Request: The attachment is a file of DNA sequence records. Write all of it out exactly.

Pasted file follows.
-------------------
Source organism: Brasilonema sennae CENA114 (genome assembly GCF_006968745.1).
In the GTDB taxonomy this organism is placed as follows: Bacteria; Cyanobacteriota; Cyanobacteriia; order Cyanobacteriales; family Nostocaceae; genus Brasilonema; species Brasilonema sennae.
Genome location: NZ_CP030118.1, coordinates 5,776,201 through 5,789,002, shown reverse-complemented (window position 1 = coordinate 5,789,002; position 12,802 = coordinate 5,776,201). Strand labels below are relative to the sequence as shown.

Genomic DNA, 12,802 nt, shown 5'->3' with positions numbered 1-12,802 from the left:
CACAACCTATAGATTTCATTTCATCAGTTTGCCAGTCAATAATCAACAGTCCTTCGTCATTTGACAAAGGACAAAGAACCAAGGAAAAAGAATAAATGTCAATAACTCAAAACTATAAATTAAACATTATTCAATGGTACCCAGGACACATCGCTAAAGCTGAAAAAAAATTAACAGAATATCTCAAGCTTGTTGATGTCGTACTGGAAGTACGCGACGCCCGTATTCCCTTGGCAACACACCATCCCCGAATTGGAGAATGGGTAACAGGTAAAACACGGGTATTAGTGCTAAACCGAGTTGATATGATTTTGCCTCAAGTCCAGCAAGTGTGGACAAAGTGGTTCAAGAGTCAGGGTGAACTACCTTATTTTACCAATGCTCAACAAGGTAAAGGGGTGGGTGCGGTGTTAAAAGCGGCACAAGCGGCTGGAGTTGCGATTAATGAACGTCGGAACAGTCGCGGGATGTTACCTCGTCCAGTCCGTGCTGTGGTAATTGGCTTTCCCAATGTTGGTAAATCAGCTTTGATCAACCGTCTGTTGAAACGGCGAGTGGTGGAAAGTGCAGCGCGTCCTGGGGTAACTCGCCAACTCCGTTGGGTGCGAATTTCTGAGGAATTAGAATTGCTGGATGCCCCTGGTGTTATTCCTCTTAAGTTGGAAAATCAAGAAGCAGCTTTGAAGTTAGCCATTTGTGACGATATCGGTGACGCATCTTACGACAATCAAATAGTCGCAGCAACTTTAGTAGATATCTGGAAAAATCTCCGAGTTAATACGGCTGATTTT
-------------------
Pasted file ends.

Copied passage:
Source organism: Brasilonema sennae CENA114 (genome assembly GCF_006968745.1).
In the GTDB taxonomy this organism is placed as follows: Bacteria; Cyanobacteriota; Cyanobacteriia; order Cyanobacteriales; family Nostocaceae; genus Brasilonema; species Brasilonema sennae.
Genome location: NZ_CP030118.1, coordinates 5,776,201 through 5,789,002, shown reverse-complemented (window position 1 = coordinate 5,789,002; position 12,802 = coordinate 5,776,201). Strand labels below are relative to the sequence as shown.

Genomic DNA, 12,802 nt, shown 5'->3' with positions numbered 1-12,802 from the left:
CACAACCTATAGATTTCATTTCATCAGTTTGCCAGTCAATAATCAACAGTCCTTCGTCATTTGACAAAGGACAAAGAACCAAGGAAAAAGAATAAATGTCAATAACTCAAAACTATAAATTAAACATTATTCAATGGTACCCAGGACACATCGCTAAAGCTGAAAAAAAATTAACAGAATATCTCAAGCTTGTTGATGTCGTACTGGAAGTACGCGACGCCCGTATTCCCTTGGCAACACACCATCCCCGAATTGGAGAATGGGTAACAGGTAAAACACGGGTATTAGTGCTAAACCGAGTTGATATGATTTTGCCTCAAGTCCAGCAAGTGTGGACAAAGTGGTTCAAGAGTCAGGGTGAACTACCTTATTTTACCAATGCTCAACAAGGTAAAGGGGTGGGTGCGGTGTTAAAAGCGGCACAAGCGGCTGGAGTTGCGATTAATGAACGTCGGAACAGTCGCGGGATGTTACCTCGTCCAGTCCGTGCTGTGGTAATTGGCTTTCCCAATGTTGGTAAATCAGCTTTGATCAACCGTCTGTTGAAACGGCGAGTGGTGGAAAGTGCAGCGCGTCCTGGGGTAACTCGCCAACTCCGTTGGGTGCGAATTTCTGAGGAATTAGAATTGCTGGATGCCCCTGGTGTTATTCCTCTTAAGTTGGAAAATCAAGAAGCAGCTTTGAAGTTAGCCATTTGTGACGATATCGGTGACGCATCTTACGACAATCAAATAGTCGCAGCAACTTTAGTAGATATCTGGAAAAATCTCCGAGTTAATACGGCTGATTTT